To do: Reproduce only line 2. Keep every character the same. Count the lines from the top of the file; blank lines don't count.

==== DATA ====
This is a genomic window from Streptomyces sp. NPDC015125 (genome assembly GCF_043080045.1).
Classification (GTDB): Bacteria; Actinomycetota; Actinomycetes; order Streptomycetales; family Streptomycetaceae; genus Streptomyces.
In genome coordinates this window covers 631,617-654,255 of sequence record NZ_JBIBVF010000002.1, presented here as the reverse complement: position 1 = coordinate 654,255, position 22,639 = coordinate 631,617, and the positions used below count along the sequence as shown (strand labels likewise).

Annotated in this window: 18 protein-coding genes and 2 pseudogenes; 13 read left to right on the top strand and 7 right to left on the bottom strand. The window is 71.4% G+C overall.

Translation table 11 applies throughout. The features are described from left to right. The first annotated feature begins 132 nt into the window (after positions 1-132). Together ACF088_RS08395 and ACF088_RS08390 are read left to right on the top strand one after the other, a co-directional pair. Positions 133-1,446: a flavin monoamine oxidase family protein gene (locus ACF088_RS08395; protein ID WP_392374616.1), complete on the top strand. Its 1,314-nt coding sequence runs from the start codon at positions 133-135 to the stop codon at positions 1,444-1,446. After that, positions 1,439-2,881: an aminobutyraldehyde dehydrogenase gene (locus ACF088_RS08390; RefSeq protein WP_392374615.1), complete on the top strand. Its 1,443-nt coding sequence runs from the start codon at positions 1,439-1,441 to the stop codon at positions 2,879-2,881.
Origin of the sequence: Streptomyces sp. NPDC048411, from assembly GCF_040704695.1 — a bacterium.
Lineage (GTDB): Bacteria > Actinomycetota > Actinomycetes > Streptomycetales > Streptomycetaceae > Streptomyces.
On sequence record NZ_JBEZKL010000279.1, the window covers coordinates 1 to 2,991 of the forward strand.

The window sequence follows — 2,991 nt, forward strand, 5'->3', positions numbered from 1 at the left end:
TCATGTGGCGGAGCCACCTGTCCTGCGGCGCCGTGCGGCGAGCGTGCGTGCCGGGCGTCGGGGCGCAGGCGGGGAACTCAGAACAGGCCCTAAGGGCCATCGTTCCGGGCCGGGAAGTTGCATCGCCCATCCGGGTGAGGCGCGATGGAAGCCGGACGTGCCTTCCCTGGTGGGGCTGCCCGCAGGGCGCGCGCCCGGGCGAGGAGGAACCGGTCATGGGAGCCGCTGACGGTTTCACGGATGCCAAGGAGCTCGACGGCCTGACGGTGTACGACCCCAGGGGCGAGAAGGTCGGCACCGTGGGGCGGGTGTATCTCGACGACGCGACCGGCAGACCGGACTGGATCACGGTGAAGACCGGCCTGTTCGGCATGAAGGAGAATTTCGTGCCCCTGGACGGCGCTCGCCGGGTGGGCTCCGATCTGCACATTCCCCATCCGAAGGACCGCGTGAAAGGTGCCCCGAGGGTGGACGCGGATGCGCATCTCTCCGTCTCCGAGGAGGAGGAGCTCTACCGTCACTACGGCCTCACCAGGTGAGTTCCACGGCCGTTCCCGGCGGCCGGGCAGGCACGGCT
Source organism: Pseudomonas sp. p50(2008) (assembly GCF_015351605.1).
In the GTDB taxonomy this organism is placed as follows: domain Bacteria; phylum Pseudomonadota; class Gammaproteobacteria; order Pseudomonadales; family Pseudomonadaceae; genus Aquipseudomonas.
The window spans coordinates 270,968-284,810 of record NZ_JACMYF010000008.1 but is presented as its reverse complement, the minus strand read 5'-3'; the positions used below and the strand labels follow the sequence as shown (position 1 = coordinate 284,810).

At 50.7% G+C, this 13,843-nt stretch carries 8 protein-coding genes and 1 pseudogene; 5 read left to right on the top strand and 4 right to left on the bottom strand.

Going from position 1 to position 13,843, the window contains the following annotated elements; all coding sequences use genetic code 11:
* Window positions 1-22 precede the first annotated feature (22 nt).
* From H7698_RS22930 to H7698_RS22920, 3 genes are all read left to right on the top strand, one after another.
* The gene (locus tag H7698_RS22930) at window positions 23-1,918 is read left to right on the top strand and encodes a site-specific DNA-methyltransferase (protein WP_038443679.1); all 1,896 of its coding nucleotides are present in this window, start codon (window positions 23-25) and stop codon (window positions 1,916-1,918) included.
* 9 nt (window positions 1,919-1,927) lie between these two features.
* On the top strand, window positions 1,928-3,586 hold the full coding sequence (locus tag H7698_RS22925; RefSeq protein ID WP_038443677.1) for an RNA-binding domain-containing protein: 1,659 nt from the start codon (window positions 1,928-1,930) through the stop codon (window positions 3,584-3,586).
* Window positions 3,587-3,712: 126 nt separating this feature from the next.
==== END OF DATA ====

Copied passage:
Classification (GTDB): Bacteria; Actinomycetota; Actinomycetes; order Streptomycetales; family Streptomycetaceae; genus Streptomyces.